b. Drop-Through Mounting Trucks. You need to remove the kingpin nut, hanger the top bushing and its washer from the kingpin first. Position the baseplate above the deck so that all the screws can go through the holes and the baseplate. If you want to add risers put them between the baseplate and the deck. The kingpin and the bushing should be facing towards the ends of the deck. Put on the nuts to the screws then secure them.

Now you need to fasten the hanger, bushing washer, and top bushing itself. Make sure the bottom bushing isn't getting loose. Maintain this order of the parts as it is given. "Baseplate – top bushing washer – top bushing – hanger – bottom bushing – bottom bushing washer together held with the kingpin nut." The best way to do it to place the hanger pivot into the pivot cup then put it into the place.

Tighten the kingpin nut so that the hanger cannot move vertically. Don’t tighten too much that you restricts your performance or too loose that you feel unstable while sliding.

C. Fixing the Wheels & Bearings.

Let's get started with the toughest part. Put the bearings into the wheel holes. Turn your board upside down with one end towards you. Take out a speed ring and the axle nuts from each axle of the trucks. Carefully place one bearing on each axle then a bearing spacer and then the second one. Slide the wheels onto each axle with the outer lips facing each other. Apply pressure so that the second bearing slides into the cores and this will lock the bearing spacer in place.

Now put the speed ring onto the axle tagged on by the axle nuts and fix it. If you are not using bearing spacers, no need to tighten the axle nuts so much that the wheels refuse to spin. Leave a gap so that the wheels can move sideways. If you are using spacers, just tighten them hard. Done with the setup? get started with the other in the same way.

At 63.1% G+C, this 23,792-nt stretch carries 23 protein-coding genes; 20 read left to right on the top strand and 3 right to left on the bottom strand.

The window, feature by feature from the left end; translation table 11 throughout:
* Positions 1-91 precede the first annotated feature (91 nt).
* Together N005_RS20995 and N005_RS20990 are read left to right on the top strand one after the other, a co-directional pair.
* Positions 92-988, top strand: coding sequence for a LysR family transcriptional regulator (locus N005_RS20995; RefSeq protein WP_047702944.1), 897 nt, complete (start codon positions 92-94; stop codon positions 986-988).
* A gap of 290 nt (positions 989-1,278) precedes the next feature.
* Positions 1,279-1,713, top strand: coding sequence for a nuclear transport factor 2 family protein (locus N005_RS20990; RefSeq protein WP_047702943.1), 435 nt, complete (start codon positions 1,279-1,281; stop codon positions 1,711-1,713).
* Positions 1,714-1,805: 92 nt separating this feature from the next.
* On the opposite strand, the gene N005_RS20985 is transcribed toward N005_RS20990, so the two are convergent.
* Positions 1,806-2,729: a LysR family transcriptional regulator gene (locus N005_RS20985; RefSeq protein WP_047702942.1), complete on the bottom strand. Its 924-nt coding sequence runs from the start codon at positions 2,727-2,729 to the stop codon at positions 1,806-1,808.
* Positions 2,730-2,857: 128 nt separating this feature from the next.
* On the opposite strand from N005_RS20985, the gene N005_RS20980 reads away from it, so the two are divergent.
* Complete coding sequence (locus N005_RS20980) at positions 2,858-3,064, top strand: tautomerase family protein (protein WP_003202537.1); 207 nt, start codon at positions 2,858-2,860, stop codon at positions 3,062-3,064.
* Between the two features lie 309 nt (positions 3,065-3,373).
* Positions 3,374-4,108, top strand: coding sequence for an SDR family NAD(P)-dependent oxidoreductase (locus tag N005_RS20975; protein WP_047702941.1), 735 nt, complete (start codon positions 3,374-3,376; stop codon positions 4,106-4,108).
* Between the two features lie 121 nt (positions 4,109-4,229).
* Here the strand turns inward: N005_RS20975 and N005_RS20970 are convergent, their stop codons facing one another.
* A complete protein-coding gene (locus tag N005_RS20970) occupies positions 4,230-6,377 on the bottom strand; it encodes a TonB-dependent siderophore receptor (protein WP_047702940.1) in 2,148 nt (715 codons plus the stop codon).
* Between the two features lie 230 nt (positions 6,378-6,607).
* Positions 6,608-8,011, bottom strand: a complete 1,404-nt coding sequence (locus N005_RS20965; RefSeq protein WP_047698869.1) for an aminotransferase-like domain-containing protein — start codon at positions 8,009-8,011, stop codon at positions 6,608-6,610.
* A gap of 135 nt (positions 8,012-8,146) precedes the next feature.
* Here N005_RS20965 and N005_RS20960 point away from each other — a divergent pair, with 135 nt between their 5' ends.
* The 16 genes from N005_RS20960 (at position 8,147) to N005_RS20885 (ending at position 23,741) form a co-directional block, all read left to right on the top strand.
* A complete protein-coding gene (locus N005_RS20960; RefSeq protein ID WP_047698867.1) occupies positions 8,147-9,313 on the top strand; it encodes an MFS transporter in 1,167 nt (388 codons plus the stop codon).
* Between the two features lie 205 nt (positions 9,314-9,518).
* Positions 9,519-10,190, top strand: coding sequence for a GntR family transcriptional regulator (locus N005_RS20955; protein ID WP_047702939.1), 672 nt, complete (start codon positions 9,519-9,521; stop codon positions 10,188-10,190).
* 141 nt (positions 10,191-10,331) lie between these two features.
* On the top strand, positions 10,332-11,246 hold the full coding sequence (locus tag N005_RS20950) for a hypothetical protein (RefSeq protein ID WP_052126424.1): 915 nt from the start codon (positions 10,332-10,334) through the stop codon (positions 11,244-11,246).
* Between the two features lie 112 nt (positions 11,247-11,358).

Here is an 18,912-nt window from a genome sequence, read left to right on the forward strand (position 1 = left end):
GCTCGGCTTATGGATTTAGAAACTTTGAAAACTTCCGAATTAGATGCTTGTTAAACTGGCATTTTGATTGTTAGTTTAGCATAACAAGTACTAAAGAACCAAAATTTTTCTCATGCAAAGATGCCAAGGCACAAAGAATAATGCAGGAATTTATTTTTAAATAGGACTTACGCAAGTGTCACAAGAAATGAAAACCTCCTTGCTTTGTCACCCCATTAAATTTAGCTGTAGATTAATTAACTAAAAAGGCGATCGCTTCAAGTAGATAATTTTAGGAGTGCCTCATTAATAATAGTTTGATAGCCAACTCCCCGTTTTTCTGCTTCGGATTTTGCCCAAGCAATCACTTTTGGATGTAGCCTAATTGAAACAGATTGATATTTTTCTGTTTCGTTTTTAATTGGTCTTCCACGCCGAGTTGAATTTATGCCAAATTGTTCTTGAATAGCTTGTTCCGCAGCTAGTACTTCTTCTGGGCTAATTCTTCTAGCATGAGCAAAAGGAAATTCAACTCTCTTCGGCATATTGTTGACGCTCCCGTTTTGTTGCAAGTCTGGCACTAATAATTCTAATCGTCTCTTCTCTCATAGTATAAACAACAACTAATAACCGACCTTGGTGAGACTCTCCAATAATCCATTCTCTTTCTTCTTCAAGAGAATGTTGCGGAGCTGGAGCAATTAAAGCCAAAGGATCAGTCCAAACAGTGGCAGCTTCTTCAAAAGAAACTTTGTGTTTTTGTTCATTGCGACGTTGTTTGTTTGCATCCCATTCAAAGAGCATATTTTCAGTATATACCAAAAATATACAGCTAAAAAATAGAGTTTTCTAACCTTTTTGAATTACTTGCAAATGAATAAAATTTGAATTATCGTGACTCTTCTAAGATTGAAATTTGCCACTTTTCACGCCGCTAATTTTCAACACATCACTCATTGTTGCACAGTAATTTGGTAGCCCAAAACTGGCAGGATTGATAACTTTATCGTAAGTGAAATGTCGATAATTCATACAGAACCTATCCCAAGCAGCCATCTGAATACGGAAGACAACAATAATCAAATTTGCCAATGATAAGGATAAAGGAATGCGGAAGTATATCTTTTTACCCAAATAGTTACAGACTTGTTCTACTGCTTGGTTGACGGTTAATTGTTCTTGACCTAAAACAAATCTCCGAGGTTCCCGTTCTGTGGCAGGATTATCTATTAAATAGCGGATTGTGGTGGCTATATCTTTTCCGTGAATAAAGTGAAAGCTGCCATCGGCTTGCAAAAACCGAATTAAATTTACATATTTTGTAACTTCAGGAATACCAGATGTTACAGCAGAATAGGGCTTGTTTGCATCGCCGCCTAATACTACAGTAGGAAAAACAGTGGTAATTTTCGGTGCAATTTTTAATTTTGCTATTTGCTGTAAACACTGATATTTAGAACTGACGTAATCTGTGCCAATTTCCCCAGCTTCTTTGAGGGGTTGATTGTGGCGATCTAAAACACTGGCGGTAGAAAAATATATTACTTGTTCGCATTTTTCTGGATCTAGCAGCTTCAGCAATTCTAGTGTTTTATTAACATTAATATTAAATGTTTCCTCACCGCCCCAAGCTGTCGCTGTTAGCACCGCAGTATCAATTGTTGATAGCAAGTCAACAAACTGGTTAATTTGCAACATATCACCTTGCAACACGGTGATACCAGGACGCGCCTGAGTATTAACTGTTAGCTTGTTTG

Once all the screws, nuts, parts are in place you are ready to hit the ground!

Longboarding Tips #6: Getting Comfortable.

Longboarding is all about speed – crashing down the hill at high-speed, making those sharp turns right in front the incoming truck! No one can do it on day 1. I remember, once I fell so hard and hurt my knee that I couldn't even walk for the next 7 days! After months of crashes and impulsive injuries, finally, I got comfortable on the longboard.

There are several videos available on Youtube that will give you tons of instructions but the most important thing that none of those videos would tell is to ride as much as you can to gain control and balance. It is most important tips of my longboarding tips. It is not feasible to lose control at 40mph while bombing down a hill. Most of them who tried it ended up in a big fall (some even on a hospital bed). The secret of getting comfortable is to master longboarding by riding across the city, carving around the joints, dodging the holes and bumps ahead. It is not in the ride but in the rider. It is all in your mind how you gain confidence, control your body and pace. It demands you time, sincere efforts and perseverance. So first learn how to ride a longboard , how to brake  before trying to go downhill . Get all the protective gears even before learning the Coleman Slides .

Longboarding Tips #7 : Be Yourself.

Be the man, whom everyone would like to give a high five. It is your attitude that would keep you coming back. Be nice to your ride and other fellow riders. There would other travelers as well. Just don't be aggressive. If you don't have space ahead, relax. Don't rush in by throwing others out of the flow. Again, you may be doing some of the freestyle longboarding tricks differently. There is nothing to get anxious about. All of us are born different and this difference makes us unique. Doing things your way is your style – just flaunt it with a smile.

To conclude all my longboarding tips, don't get the best longboard but the board perfect for you. Better to go for one with a longer wheelbase and softer wheels. Don't forget the bushing spacers. Find your stance and start it slowly. Ride it like crazy and get comfortable before giving the other longboarding tricks a try. Remember, it is all in your mind, just be patient and don't give up.

About the author

Simon

I am Simon. Few years back life was boring and desperately needed to feel alive. I learnt longboarding! Now sharing my knowledge and experience to all who wants to be alive-and-kicking!